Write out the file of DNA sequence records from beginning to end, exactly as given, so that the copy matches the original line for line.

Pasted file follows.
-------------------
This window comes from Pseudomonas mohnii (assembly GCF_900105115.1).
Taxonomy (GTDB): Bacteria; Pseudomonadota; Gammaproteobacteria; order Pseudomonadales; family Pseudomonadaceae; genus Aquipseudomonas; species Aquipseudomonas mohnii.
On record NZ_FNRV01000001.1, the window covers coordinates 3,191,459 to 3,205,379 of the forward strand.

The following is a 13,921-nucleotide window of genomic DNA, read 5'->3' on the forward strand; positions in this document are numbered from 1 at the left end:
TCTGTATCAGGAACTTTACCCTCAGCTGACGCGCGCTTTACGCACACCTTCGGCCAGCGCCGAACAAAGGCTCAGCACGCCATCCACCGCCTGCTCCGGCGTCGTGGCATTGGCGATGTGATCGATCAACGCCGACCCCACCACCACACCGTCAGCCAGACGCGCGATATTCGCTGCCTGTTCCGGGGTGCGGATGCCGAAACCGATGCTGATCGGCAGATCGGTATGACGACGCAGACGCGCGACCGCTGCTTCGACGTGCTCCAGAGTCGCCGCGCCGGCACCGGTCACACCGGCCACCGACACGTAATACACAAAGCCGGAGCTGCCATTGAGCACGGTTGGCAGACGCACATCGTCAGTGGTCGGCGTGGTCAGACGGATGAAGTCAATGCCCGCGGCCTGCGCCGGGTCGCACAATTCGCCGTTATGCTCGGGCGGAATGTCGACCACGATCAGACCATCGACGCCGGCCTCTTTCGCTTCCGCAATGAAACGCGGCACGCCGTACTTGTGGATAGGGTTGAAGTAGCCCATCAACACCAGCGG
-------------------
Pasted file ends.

This window comes from Pseudomonas mohnii (assembly GCF_900105115.1).
Taxonomy (GTDB): Bacteria; Pseudomonadota; Gammaproteobacteria; order Pseudomonadales; family Pseudomonadaceae; genus Aquipseudomonas; species Aquipseudomonas mohnii.
On record NZ_FNRV01000001.1, the window covers coordinates 3,191,459 to 3,205,379 of the forward strand.

The following is a 13,921-nucleotide window of genomic DNA, read 5'->3' on the forward strand; positions in this document are numbered from 1 at the left end:
TCTGTATCAGGAACTTTACCCTCAGCTGACGCGCGCTTTACGCACACCTTCGGCCAGCGCCGAACAAAGGCTCAGCACGCCATCCACCGCCTGCTCCGGCGTCGTGGCATTGGCGATGTGATCGATCAACGCCGACCCCACCACCACACCGTCAGCCAGACGCGCGATATTCGCTGCCTGTTCCGGGGTGCGGATGCCGAAACCGATGCTGATCGGCAGATCGGTATGACGACGCAGACGCGCGACCGCTGCTTCGACGTGCTCCAGAGTCGCCGCGCCGGCACCGGTCACACCGGCCACCGACACGTAATACACAAAGCCGGAGCTGCCATTGAGCACGGTTGGCAGACGCACATCGTCAGTGGTCGGCGTGGTCAGACGGATGAAGTCAATGCCCGCGGCCTGCGCCGGGTCGCACAATTCGCCGTTATGCTCGGGCGGAATGTCGACCACGATCAGACCATCGACGCCGGCCTCTTTCGCTTCCGCAATGAAACGCGGCACGCCGTACTTGTGGATAGGGTTGAAGTAGCCCATCAACACCAGCGG